Shoofly pie—a molasses-filled, crumb-topped concoction from Pennsylvania Dutch country—was supposedly given its name because its shiny, sweet, and aromatic filling attracted flies that needed to be politely asked to leave. The pie, which is sprinkled with buttery crumbs that sink into the molasses and give it a cakelike consistency when baked, is classically served one of two ways: "wet bottom" (cakelike up top and still fudgy below) or "dry bottom" (cakelike throughout). To us, it was a no-brainer to stop baking when the bottommost layer remained gooey and custard-like. Get the recipe for Molasses Pie »Matt Taylor-Gross
While “baking” spices—including cinnamon, cloves, nutmeg, allspice, ground ginger, star anise, and cardamom—are used all over the world in any number of sweet and savory dishes, as the year draws to a close, we can’t help but want to bake them into tantalizing cakes, pies, and cookies. But what is it about them that makes any kitchen feel instantly warm and cozy?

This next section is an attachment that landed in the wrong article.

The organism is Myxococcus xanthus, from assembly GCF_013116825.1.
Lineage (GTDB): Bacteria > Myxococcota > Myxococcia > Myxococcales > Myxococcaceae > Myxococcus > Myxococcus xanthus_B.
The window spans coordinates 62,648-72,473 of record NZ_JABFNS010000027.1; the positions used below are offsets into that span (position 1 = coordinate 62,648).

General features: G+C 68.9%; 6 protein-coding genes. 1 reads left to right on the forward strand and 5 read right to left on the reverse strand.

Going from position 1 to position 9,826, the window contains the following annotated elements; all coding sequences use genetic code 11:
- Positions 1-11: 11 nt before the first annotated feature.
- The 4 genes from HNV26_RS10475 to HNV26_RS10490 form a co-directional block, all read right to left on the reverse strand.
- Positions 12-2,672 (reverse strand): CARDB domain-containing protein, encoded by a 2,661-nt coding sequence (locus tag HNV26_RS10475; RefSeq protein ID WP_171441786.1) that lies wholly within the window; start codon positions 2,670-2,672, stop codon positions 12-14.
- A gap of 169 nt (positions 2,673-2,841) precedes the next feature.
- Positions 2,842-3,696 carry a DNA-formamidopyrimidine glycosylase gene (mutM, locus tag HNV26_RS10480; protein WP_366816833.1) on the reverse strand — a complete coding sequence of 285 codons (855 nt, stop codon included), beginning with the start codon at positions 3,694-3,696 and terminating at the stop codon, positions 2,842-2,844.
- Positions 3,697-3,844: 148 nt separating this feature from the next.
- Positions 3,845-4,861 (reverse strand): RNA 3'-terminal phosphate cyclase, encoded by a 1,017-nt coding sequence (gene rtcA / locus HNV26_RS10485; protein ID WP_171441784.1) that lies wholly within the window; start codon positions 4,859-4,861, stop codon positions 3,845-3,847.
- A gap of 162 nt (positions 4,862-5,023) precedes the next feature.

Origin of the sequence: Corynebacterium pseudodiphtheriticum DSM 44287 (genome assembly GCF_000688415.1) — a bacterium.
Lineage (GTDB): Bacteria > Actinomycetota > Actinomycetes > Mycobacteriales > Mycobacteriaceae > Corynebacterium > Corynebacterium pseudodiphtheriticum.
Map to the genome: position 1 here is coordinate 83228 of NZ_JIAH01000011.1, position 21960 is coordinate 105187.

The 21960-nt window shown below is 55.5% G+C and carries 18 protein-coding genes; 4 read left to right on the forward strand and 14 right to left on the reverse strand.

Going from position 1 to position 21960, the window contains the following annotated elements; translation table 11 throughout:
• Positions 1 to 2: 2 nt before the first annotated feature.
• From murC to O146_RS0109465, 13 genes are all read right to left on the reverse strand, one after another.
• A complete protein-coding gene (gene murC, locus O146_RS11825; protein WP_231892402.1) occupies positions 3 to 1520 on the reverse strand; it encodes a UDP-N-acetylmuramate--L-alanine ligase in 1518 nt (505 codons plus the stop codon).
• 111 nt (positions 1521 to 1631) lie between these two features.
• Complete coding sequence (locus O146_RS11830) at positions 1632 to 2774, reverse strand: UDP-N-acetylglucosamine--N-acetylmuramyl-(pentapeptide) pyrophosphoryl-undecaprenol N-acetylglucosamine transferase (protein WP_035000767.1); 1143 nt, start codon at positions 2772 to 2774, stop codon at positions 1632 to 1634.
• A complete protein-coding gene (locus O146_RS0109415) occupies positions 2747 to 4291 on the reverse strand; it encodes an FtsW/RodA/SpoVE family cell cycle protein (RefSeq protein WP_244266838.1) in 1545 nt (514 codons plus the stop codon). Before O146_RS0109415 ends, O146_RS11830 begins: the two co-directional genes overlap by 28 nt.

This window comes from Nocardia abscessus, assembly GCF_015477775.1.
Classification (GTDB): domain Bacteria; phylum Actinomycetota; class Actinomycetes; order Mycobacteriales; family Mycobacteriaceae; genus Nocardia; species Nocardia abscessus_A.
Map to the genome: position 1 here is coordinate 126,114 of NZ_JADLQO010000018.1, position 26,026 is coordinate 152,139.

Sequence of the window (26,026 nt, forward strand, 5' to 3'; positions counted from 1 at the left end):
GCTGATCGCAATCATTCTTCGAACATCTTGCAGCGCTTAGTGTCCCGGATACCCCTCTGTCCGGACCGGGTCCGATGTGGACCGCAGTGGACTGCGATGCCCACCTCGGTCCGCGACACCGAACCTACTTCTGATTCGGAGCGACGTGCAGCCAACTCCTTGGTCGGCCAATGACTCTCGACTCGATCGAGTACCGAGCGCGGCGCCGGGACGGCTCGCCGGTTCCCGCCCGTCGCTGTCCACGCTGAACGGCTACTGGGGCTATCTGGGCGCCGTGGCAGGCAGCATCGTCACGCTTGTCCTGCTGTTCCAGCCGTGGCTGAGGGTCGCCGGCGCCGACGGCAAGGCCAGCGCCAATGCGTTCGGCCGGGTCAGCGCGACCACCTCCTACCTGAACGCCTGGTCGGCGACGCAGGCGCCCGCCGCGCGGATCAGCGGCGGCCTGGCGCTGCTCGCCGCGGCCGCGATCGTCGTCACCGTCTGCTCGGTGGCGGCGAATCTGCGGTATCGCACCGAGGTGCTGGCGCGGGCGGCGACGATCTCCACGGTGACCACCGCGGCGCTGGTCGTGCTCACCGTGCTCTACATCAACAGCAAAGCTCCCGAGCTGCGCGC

It wasn’t until the middle ages that Europeans had access to spices like cinnamon, clove, nutmeg, and even pepper—all products of the spice trade with Asia. While mostly grown in tropical regions, in medieval Europe, it became advisable to consume these sorts of heady, pungent spices during freezing winter months to keep constitutions warm and healthy. A physician in the 13th century suggested that these spices would aid digestion, and provide balance to the body’s “four humors” during brutal winters. We still think of them as “warming” to this day.
No matter how you use them, though, there’s no beating the smell of a decadent spice cake wafting from the oven on a cold winter’s day. Here are 13 recipes to keep the spice coming all winter long.